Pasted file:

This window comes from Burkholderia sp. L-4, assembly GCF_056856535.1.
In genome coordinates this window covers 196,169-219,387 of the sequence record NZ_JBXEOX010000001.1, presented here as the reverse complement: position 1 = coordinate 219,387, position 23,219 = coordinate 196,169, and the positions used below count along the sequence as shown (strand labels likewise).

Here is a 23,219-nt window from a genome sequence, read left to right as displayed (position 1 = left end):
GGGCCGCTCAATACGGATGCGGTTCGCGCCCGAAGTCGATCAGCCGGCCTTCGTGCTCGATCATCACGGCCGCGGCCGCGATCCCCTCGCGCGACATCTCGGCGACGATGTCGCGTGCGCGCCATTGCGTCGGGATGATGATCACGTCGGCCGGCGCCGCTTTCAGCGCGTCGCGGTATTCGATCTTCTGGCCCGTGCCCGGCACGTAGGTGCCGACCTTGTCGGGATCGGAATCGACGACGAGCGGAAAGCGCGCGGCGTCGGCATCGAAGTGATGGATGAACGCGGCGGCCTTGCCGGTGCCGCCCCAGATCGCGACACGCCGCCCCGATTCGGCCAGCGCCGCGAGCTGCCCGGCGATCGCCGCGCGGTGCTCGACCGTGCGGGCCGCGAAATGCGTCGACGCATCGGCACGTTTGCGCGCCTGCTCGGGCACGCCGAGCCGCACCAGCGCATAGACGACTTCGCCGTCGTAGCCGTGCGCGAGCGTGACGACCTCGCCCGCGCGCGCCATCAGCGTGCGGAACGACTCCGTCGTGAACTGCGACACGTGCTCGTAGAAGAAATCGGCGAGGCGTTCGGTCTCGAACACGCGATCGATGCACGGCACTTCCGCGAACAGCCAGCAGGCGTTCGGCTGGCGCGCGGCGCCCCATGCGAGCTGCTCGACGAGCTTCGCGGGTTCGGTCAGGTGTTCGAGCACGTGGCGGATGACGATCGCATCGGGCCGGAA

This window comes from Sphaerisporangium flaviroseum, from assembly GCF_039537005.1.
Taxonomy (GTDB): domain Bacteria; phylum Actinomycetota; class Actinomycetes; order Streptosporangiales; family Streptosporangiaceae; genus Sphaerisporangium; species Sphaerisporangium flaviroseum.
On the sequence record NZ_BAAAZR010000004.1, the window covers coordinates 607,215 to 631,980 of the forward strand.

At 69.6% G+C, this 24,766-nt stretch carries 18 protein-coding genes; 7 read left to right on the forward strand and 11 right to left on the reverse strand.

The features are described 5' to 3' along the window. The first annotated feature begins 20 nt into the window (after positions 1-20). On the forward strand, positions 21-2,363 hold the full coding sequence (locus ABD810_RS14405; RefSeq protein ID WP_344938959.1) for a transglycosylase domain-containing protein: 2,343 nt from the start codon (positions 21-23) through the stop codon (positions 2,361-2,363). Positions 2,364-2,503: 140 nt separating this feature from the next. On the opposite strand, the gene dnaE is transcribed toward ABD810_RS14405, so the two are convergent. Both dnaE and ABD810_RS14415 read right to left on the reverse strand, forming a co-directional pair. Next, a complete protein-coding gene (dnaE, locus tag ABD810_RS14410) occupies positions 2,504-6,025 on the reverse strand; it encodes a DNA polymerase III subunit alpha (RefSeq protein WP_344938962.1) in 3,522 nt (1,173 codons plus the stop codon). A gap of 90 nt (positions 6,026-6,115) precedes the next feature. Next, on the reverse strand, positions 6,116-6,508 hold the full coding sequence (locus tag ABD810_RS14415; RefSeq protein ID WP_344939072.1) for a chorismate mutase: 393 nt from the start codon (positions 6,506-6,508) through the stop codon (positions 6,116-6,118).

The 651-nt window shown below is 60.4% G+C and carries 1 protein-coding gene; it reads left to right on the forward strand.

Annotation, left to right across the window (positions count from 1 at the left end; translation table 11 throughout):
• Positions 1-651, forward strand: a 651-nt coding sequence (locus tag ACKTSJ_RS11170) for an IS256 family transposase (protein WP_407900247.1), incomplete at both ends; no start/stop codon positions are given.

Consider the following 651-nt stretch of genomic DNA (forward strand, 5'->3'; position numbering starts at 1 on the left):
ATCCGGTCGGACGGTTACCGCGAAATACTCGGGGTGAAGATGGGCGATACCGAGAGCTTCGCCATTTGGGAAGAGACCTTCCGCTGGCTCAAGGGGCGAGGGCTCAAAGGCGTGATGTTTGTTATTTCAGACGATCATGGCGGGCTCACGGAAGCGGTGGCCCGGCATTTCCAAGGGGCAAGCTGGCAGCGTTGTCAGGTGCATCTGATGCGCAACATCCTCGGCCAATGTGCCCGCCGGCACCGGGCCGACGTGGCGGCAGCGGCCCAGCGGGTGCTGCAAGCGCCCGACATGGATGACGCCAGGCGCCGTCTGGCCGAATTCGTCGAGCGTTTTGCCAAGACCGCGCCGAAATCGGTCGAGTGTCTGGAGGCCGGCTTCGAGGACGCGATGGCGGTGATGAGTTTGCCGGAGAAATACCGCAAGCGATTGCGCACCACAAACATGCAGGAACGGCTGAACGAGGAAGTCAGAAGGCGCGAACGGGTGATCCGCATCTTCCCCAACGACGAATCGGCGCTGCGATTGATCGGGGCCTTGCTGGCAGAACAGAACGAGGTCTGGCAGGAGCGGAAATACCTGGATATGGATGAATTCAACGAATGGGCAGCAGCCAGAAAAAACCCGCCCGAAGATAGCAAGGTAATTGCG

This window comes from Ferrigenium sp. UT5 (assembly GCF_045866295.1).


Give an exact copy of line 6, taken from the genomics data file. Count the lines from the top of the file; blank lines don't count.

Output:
Taxonomy (GTDB): domain Bacteria; phylum Actinomycetota; class Actinomycetes; order Streptosporangiales; family Streptosporangiaceae; genus Sphaerisporangium; species Sphaerisporangium flaviroseum.